As I sat at my computer trying to figure out what to write about, one of my favorite TikTok people, went live. I love him because he is so incredibly positive, he plays these cool instruments called handpans and plays them outside in some beautiful locations. He has dreadlocks and a long beard turning grey. The locations he picks to play are so beautiful, between that and his music, I can feel the tension leave my body and many times I will fall asleep to his music. As I listened to him speak, he was talking about being grateful. He started his social media pages to share his music with the world and it has brought him so many gifts. So, he asked his followers what were we grateful for?
It hit home for me, as I had been in a bad mood all day. The week was busy with working, in training and then getting my backyard prepped for my gardens. I had wanted to get the back and front yards completed and prepped to plant over the next two weeks and was very disappointed and irritated that I was unable to accomplish this goal. However, when one of my favorite TikTok creators asked what was I grateful for it made me pause. I looked around my home, my dogs, my mostly completed backyard, the food I was cooking for meal preps for the week, I had visited with my brother and sister-in-law for a few hours and I was texting with a good friend. I took a deep breath, closed my eyes and thought “Okay woman get it together.” I grabbed a pen and piece of paper and started writing what I was grateful for. By the time I was done I had a full page, and more importantly my bad mood was gone, I felt lighter in my heart and my body was relaxed.
What is gratitude? By Webster’s definition is: the quality of being thankful; readiness to show appreciation for and to return kindness. I always have liked the definition of when a person may not have much, and yet feel as if they do, that is being grateful. When I was younger, I took an exchange student from Italy to the grocery store and they goggled at the number of choices we have in our grocery stores. They were just blown away. I just shrugged and laughed it off. I had forgotten about this situation until I went to a local grocery store earlier in the year and couldn’t find something, I checked back several times and the store would tell me they had no idea when it would be back in stock. Friends and family on social media were complaining about their favorite foods not being easily assessable, and it reminded me of the exchange student. That’s when I realized how spoiled we Americans are with so many choices and the ability to complain when we don’t have access. I stopped complaining and started finding alternative things to buy. I chose in that moment to be very grateful that I lived here and all the different choices I have when I shop.
One of the things I always ask my clients to do is different gratitude exercises. I tend to get eye rolls, heavy sighs and “are you serious?” I always smile and say “Yes I am and trust me this will help.” There have been studies done that show changes in our brains when we can show our gratitude, it helps release different hormones in our brains that can improve our mood. Some studies have even shown that showing gratitude and seeking counseling will help improve your mood and mental health. How it does this science isn’t completely sure as of yet.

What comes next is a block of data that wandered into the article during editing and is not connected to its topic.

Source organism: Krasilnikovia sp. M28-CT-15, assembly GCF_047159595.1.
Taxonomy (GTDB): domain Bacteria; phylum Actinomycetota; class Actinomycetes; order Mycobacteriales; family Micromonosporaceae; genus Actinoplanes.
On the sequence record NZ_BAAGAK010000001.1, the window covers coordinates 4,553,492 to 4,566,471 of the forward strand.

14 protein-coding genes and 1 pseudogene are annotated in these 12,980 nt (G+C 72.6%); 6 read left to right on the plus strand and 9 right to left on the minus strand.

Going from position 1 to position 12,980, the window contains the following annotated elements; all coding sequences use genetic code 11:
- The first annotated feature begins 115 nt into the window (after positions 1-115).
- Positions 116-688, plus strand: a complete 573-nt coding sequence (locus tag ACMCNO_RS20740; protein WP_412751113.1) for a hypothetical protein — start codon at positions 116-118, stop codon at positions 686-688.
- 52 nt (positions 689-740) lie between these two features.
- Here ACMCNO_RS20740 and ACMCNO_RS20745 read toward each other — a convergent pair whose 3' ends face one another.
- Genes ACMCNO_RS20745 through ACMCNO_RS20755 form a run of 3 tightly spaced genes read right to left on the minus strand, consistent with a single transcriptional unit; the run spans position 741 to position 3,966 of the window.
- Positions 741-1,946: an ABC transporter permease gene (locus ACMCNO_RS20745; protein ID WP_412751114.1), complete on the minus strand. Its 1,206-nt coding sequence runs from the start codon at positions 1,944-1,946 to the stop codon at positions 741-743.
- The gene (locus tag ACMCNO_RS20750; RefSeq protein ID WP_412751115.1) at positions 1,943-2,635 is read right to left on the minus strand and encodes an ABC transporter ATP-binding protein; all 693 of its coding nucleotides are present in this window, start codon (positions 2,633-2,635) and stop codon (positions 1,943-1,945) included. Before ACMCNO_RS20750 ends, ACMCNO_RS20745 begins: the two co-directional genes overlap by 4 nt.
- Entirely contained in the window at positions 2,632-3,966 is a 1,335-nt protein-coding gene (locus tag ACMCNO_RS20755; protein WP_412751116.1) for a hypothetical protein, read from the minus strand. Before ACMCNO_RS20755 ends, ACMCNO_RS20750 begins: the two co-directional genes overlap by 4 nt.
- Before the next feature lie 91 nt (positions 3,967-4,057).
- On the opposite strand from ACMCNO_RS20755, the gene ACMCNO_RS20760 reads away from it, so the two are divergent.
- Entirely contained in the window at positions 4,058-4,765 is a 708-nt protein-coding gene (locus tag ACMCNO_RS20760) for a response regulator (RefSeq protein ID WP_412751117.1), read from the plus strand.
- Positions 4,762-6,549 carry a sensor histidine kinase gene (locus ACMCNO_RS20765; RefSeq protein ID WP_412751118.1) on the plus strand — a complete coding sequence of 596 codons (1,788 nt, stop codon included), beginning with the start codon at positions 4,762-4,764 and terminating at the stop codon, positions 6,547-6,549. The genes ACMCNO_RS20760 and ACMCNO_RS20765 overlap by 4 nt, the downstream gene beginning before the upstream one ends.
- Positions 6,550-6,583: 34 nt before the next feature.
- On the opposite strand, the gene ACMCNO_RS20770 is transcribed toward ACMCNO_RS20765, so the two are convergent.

Some ways that gratitude can help is that it let’s go of our toxic emotions. Some examples of toxic emotions are anger, frustration, fear, guilt, bitterness, resentment, and sadness because they negatively impact us. The example I gave above about earlier in the day, I was feeling resentment and frustration, after writing out my gratitude I felt 100% better. Does this mean it’s going to work perfectly every time? Of course not, however, if I can feel better the majority of the time after writing my gratitude when my toxic emotions are present, I’m certainly going to write them down.
Writing a gratitude letter to someone, even if you don’t send it to them, can also improve your mood and take away those toxic emotions that we all feel at times. Writing gratitude isn’t necessarily going to help immediately all of the time, it can take days to feel the effects, especially if your depression or anxiety is really high. An assignment I gave to my client’s when I worked at a thirty-day rehabilitation facility was to have them write three things that they are grateful for that happened in the past twenty-four hours. This assignment is to recognize those little things we tend to take for granted. For example. did you see a rainbow after a rainstorm? See a lizard? A beautiful bird? Maybe someone you haven’t spoken to called or sent you a text? They would have to do this daily, so many of my clients would come back to me as they were discharging and mention how they hated doing the assignment when I first gave it to them, it wasn’t until they were getting ready to leave did, they realize they had started to notice the small things in our world that make it so beautiful. One client even told me that it gave them the courage to “talk” to their anxiety and tell it to go away.
Our world is incredibly fast and our American culture makes it even faster with our on-the-go mentality. Taking a few minutes out of your day to write down your gratitude’s, think about them or even say them aloud can help improve your mood and change the way you think. If you would like help with working on ways to show more gratitude, please contact Life Enhancement Counseling Services today at 407-443-8862 to schedule an appointment with one of our experienced mental health counselors.